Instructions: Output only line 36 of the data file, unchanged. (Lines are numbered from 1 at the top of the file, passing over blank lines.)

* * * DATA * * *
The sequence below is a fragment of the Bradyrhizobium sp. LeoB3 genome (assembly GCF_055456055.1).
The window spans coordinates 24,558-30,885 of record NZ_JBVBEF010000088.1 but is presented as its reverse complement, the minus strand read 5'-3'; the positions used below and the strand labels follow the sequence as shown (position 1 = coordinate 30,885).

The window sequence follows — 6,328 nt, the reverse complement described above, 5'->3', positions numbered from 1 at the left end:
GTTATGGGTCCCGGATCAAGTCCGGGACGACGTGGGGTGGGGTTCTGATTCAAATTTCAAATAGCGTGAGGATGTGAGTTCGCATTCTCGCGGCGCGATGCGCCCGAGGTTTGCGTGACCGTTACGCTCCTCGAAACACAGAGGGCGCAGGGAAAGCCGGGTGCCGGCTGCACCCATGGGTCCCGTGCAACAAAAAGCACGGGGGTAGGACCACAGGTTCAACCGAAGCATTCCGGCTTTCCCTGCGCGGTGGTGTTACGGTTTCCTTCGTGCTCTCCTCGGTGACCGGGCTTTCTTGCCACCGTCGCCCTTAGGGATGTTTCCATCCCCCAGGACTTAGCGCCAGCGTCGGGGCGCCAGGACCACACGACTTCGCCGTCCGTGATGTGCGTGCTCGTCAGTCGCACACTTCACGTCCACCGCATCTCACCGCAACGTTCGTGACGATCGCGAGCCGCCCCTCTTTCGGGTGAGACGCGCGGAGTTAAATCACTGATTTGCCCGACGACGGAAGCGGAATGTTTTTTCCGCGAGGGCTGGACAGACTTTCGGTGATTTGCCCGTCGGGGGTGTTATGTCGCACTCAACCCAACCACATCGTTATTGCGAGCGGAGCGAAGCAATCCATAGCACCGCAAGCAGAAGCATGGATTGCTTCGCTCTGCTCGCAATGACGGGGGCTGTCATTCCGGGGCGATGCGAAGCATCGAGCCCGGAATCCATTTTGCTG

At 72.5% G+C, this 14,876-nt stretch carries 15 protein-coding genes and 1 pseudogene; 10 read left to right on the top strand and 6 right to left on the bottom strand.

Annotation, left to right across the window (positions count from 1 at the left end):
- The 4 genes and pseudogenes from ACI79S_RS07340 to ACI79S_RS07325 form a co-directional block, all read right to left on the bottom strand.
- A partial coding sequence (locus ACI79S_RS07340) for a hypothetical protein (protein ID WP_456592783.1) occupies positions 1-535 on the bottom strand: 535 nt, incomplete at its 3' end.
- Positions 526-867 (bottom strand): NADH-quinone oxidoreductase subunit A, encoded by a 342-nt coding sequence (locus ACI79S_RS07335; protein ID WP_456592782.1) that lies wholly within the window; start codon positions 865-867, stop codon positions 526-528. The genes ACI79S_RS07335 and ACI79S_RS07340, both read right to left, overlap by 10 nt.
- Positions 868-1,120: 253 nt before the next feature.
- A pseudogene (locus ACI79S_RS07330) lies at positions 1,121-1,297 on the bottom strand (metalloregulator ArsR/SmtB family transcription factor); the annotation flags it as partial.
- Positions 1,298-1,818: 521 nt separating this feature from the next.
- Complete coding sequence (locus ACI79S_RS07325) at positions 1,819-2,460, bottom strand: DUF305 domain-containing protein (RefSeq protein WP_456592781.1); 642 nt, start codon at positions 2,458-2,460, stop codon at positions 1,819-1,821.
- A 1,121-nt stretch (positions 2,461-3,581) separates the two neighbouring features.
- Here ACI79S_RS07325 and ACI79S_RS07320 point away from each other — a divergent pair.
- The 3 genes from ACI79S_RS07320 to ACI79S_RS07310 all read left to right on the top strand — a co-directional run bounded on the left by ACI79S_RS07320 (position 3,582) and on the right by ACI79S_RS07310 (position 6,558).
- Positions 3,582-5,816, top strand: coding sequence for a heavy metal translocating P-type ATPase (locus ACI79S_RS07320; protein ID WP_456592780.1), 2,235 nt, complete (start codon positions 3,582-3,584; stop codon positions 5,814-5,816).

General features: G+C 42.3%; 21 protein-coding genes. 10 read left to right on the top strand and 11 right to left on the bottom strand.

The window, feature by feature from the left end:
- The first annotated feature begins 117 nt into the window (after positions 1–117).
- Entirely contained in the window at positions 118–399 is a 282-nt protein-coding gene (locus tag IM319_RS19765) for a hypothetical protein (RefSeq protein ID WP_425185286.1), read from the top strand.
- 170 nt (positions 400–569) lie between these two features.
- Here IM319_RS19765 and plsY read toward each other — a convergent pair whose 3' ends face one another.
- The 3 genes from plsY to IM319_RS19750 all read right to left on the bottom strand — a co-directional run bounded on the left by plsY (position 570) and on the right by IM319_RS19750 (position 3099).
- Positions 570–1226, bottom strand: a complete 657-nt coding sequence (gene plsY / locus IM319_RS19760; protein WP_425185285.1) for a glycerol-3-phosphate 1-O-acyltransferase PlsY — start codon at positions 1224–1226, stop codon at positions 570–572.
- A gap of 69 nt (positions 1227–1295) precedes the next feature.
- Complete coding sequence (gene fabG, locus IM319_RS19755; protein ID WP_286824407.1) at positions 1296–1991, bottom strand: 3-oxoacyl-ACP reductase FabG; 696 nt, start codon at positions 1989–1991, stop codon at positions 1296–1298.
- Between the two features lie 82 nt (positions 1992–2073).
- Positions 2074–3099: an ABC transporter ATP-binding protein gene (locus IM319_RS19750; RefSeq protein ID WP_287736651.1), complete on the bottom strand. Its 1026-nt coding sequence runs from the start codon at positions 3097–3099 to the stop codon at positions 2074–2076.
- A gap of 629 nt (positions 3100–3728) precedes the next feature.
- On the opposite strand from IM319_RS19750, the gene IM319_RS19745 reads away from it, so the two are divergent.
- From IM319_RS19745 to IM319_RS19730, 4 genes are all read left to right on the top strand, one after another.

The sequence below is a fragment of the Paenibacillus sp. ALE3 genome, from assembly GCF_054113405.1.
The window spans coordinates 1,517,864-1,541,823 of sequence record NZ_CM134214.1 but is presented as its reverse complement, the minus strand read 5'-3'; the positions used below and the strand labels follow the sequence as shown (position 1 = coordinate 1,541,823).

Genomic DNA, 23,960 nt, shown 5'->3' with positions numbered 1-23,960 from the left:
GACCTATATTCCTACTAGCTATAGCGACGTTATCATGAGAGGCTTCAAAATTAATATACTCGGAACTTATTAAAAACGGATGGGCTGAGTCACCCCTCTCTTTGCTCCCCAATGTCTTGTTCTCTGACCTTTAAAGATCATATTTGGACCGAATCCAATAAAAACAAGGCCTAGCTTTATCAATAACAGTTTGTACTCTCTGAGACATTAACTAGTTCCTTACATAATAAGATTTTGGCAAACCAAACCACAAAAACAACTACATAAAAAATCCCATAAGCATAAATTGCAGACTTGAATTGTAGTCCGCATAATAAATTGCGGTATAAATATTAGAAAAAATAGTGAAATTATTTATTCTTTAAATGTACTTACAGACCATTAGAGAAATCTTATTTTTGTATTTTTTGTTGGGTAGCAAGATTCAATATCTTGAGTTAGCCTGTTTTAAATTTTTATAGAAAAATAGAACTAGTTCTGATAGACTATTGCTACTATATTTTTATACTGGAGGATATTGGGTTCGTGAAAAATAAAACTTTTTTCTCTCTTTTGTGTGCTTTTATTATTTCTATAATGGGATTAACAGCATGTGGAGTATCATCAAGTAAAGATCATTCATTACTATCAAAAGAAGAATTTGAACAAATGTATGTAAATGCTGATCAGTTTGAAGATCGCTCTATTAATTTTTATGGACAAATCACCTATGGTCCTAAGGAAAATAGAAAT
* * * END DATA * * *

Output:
GACCTATATTCCTACTAGCTATAGCGACGTTATCATGAGAGGCTTCAAAATTAATATACTCGGAACTTATTAAAAACGGATGGGCTGAGTCACCCCTCTCTTTGCTCCCCAATGTCTTGTTCTCTGACCTTTAAAGATCATATTTGGACCGAATCCAATAAAAACAAGGCCTAGCTTTATCAATAACAGTTTGTACTCTCTGAGACATTAACTAGTTCCTTACATAATAAGATTTTGGCAAACCAAACCACAAAAACAACTACATAAAAAATCCCATAAGCATAAATTGCAGACTTGAATTGTAGTCCGCATAATAAATTGCGGTATAAATATTAGAAAAAATAGTGAAATTATTTATTCTTTAAATGTACTTACAGACCATTAGAGAAATCTTATTTTTGTATTTTTTGTTGGGTAGCAAGATTCAATATCTTGAGTTAGCCTGTTTTAAATTTTTATAGAAAAATAGAACTAGTTCTGATAGACTATTGCTACTATATTTTTATACTGGAGGATATTGGGTTCGTGAAAAATAAAACTTTTTTCTCTCTTTTGTGTGCTTTTATTATTTCTATAATGGGATTAACAGCATGTGGAGTATCATCAAGTAAAGATCATTCATTACTATCAAAAGAAGAATTTGAACAAATGTATGTAAATGCTGATCAGTTTGAAGATCGCTCTATTAATTTTTATGGACAAATCACCTATGGTCCTAAGGAAAATAGAAAT